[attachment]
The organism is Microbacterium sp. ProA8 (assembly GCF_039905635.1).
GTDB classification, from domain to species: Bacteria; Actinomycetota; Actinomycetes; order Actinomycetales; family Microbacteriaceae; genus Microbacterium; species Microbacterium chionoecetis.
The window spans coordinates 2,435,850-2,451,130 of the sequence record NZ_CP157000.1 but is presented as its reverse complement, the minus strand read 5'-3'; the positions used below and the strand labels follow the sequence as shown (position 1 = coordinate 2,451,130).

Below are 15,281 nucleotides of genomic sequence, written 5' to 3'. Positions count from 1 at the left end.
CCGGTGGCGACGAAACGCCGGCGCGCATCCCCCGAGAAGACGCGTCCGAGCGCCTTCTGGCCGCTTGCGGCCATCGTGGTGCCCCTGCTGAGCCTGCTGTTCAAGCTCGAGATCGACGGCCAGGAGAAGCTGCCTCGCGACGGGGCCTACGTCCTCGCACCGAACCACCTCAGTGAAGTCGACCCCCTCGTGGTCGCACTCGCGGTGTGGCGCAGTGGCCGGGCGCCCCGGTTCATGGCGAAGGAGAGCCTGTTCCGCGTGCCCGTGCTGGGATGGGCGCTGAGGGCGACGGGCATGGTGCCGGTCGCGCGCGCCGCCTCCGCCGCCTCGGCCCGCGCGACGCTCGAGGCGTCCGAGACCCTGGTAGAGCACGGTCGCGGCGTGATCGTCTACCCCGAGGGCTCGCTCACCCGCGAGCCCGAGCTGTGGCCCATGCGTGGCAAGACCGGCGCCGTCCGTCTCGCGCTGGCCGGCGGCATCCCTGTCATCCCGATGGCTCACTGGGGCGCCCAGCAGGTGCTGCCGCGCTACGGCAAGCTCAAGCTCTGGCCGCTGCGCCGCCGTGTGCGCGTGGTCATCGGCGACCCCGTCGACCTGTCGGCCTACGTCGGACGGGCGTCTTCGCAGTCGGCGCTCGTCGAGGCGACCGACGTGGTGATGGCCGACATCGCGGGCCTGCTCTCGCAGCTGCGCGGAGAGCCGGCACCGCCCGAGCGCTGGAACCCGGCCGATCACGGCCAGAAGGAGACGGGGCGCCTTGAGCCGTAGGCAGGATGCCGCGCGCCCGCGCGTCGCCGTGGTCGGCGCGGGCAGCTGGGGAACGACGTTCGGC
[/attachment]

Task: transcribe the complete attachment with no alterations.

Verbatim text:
The organism is Microbacterium sp. ProA8 (assembly GCF_039905635.1).
GTDB classification, from domain to species: Bacteria; Actinomycetota; Actinomycetes; order Actinomycetales; family Microbacteriaceae; genus Microbacterium; species Microbacterium chionoecetis.
The window spans coordinates 2,435,850-2,451,130 of the sequence record NZ_CP157000.1 but is presented as its reverse complement, the minus strand read 5'-3'; the positions used below and the strand labels follow the sequence as shown (position 1 = coordinate 2,451,130).

Below are 15,281 nucleotides of genomic sequence, written 5' to 3'. Positions count from 1 at the left end.
CCGGTGGCGACGAAACGCCGGCGCGCATCCCCCGAGAAGACGCGTCCGAGCGCCTTCTGGCCGCTTGCGGCCATCGTGGTGCCCCTGCTGAGCCTGCTGTTCAAGCTCGAGATCGACGGCCAGGAGAAGCTGCCTCGCGACGGGGCCTACGTCCTCGCACCGAACCACCTCAGTGAAGTCGACCCCCTCGTGGTCGCACTCGCGGTGTGGCGCAGTGGCCGGGCGCCCCGGTTCATGGCGAAGGAGAGCCTGTTCCGCGTGCCCGTGCTGGGATGGGCGCTGAGGGCGACGGGCATGGTGCCGGTCGCGCGCGCCGCCTCCGCCGCCTCGGCCCGCGCGACGCTCGAGGCGTCCGAGACCCTGGTAGAGCACGGTCGCGGCGTGATCGTCTACCCCGAGGGCTCGCTCACCCGCGAGCCCGAGCTGTGGCCCATGCGTGGCAAGACCGGCGCCGTCCGTCTCGCGCTGGCCGGCGGCATCCCTGTCATCCCGATGGCTCACTGGGGCGCCCAGCAGGTGCTGCCGCGCTACGGCAAGCTCAAGCTCTGGCCGCTGCGCCGCCGTGTGCGCGTGGTCATCGGCGACCCCGTCGACCTGTCGGCCTACGTCGGACGGGCGTCTTCGCAGTCGGCGCTCGTCGAGGCGACCGACGTGGTGATGGCCGACATCGCGGGCCTGCTCTCGCAGCTGCGCGGAGAGCCGGCACCGCCCGAGCGCTGGAACCCGGCCGATCACGGCCAGAAGGAGACGGGGCGCCTTGAGCCGTAGGCAGGATGCCGCGCGCCCGCGCGTCGCCGTGGTCGGCGCGGGCAGCTGGGGAACGACGTTCGGC